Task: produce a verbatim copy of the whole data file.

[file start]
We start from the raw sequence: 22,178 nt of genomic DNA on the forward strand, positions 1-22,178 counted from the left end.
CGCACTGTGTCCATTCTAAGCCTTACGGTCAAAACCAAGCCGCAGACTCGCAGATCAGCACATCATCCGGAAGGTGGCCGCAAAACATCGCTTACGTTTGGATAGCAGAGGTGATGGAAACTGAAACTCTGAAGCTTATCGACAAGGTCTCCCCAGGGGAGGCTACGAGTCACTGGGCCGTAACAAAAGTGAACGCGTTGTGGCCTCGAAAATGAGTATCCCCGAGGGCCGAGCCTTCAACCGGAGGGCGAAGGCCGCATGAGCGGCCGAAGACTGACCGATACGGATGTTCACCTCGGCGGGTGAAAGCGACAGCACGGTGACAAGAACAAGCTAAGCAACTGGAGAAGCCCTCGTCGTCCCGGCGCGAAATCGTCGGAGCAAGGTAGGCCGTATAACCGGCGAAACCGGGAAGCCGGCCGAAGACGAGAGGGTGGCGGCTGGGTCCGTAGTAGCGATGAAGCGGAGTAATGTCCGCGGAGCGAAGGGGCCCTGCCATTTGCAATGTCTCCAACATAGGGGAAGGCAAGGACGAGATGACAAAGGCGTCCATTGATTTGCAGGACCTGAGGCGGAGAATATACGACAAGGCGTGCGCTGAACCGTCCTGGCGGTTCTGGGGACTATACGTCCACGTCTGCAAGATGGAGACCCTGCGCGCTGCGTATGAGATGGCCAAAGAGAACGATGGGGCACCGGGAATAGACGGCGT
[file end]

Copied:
We start from the raw sequence: 22,178 nt of genomic DNA on the forward strand, positions 1-22,178 counted from the left end.
CGCACTGTGTCCATTCTAAGCCTTACGGTCAAAACCAAGCCGCAGACTCGCAGATCAGCACATCATCCGGAAGGTGGCCGCAAAACATCGCTTACGTTTGGATAGCAGAGGTGATGGAAACTGAAACTCTGAAGCTTATCGACAAGGTCTCCCCAGGGGAGGCTACGAGTCACTGGGCCGTAACAAAAGTGAACGCGTTGTGGCCTCGAAAATGAGTATCCCCGAGGGCCGAGCCTTCAACCGGAGGGCGAAGGCCGCATGAGCGGCCGAAGACTGACCGATACGGATGTTCACCTCGGCGGGTGAAAGCGACAGCACGGTGACAAGAACAAGCTAAGCAACTGGAGAAGCCCTCGTCGTCCCGGCGCGAAATCGTCGGAGCAAGGTAGGCCGTATAACCGGCGAAACCGGGAAGCCGGCCGAAGACGAGAGGGTGGCGGCTGGGTCCGTAGTAGCGATGAAGCGGAGTAATGTCCGCGGAGCGAAGGGGCCCTGCCATTTGCAATGTCTCCAACATAGGGGAAGGCAAGGACGAGATGACAAAGGCGTCCATTGATTTGCAGGACCTGAGGCGGAGAATATACGACAAGGCGTGCGCTGAACCGTCCTGGCGGTTCTGGGGACTATACGTCCACGTCTGCAAGATGGAGACCCTGCGCGCTGCGTATGAGATGGCCAAAGAGAACGATGGGGCACCGGGAATAGACGGCGT